For the most part, aftermarket exhaust systems will follow the same route used by the factory hangers, and generally aren’t a big deal to install. If however, you are changing the route, such as placing a dual exhaust system where a single once was, some provisions may have to be made. In these cases, single inlet to dual outlet systems are typically preferred as there’s less custom work to be done.

Challenger Mufflers

There are a few reasons to stick with the third-gen Challenger’s factory exhaust system. For one, the cost of a new system can get pretty high. It gets even higher if you’re planning to have a professional shop do the install for you. Not only that, the routing of the factory system is adequate to provide decent flow. For street cars, larger high-flow exhaust isn’t exactly a demand.

However, a better sound just might be what you’re looking for. Mufflers play a major role in the Challenger’s sound, if that’s really the only thing you’re interested in, you can save money by simply upgrading the mufflers.

If one is purchasing a whole exhaust system, it’s a good idea to pay attention to the mufflers in the kit. They will be the defining characteristic in the sound level of the exhaust. Companies do a great job of informing customers what kind of note the exhaust will have so pay attention to the description.

Also consider louder more aggressive mufflers may cause a cabin drone while cruising down the highway. For most, this isn’t an issue as they prefer the sound, but for those looking for an aggressive rumble without sacrificing comfort, they will want to stay on the docile end.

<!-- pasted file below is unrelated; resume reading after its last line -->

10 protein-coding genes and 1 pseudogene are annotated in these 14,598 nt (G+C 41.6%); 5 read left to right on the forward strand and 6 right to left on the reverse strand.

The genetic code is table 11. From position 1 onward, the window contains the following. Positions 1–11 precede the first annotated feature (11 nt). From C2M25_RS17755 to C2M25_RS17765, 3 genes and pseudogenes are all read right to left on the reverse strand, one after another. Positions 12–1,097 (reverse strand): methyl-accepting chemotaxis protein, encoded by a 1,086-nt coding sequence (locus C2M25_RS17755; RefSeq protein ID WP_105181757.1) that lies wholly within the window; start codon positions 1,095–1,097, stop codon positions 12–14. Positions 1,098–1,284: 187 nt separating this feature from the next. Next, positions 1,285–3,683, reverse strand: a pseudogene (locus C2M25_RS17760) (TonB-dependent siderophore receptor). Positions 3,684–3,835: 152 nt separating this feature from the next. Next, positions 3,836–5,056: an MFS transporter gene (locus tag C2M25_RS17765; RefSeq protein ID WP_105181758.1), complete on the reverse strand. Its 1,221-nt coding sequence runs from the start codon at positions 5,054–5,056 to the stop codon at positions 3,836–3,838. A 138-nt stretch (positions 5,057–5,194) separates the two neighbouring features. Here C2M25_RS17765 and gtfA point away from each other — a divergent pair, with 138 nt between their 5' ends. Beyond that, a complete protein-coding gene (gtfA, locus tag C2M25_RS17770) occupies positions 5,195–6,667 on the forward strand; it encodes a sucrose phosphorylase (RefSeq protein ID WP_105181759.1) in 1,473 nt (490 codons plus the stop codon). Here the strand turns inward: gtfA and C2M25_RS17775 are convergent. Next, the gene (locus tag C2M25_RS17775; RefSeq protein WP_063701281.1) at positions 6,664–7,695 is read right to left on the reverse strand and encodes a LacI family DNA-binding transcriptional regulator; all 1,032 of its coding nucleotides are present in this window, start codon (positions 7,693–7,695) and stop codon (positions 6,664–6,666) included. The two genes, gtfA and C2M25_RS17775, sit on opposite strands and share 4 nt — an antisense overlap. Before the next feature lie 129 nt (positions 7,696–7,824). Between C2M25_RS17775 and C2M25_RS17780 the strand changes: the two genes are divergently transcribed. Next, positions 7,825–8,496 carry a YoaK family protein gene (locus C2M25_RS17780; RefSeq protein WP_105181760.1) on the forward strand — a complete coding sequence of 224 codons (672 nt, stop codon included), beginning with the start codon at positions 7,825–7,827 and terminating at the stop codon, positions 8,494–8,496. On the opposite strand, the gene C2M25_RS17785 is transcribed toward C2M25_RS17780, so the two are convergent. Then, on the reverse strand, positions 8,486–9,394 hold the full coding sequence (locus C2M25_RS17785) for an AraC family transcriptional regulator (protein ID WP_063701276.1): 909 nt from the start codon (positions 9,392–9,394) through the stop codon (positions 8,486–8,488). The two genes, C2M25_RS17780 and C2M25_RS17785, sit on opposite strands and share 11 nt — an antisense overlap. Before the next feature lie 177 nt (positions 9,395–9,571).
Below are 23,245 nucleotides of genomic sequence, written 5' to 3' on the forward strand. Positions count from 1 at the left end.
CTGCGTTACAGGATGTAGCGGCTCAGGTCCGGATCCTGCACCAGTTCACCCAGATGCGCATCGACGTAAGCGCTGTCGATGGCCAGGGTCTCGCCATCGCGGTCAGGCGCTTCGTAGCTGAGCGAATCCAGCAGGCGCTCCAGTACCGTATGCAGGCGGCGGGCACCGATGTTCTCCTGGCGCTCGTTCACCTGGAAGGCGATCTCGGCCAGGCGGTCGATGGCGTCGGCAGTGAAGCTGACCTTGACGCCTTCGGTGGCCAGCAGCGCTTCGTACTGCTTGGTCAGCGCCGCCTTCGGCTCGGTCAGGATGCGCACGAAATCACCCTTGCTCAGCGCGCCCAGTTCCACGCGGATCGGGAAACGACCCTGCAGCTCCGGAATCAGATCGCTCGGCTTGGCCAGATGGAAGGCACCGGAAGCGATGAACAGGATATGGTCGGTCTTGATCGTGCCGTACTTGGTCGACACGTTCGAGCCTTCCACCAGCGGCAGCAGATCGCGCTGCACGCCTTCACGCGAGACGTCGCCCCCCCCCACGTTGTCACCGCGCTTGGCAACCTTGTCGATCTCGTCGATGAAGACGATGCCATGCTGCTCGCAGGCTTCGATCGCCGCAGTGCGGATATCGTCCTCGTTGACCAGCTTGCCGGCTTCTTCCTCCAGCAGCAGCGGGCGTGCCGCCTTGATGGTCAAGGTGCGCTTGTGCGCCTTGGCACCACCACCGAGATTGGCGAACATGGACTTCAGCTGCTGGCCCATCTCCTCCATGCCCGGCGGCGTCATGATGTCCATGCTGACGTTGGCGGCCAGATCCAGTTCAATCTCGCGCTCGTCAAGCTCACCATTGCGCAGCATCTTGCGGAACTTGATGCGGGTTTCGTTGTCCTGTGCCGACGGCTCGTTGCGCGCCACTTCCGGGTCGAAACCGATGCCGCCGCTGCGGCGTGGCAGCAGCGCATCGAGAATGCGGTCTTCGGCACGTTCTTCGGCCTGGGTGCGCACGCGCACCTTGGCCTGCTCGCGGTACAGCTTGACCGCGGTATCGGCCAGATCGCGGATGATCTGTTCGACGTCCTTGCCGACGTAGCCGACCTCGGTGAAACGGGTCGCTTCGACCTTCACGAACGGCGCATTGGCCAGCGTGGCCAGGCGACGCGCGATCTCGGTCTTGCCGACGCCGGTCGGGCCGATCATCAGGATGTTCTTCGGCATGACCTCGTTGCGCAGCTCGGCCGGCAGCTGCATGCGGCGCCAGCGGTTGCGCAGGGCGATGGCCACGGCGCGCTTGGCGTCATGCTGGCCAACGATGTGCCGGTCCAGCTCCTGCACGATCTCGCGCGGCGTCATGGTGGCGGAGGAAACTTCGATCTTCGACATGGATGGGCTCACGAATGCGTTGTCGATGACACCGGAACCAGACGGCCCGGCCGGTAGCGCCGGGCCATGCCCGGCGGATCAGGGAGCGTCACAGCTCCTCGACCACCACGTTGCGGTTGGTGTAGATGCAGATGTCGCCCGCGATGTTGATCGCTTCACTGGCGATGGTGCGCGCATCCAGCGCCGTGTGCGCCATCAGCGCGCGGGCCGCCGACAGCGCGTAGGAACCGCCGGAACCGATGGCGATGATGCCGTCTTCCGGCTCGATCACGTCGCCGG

Challenger Headers

Headers often get left out when people are performing exhaust upgrades. A good set of headers paired with a good exhaust system is how you seal the deal. These aren’t the good old days where adding long tube headers to your 340 meant the whole exhaust would need to be modified.

Though, massive headers are still an option. Buyers can pair up some shorty headers with a full exhaust kit that follows the factory routing. It adds some money to the overall price tag but in the end, headers provide more power and have an impact on the sound of the engine.

Fitment includes: 2008, 2009, 2010, 2011, 2012, 2013, 2014, 2015, 2016, 2017, 2018, 2019, SRT-8, RT, SE, SXT, RallyeRedline, ScatPack, Hellcat, GT, TA, Demon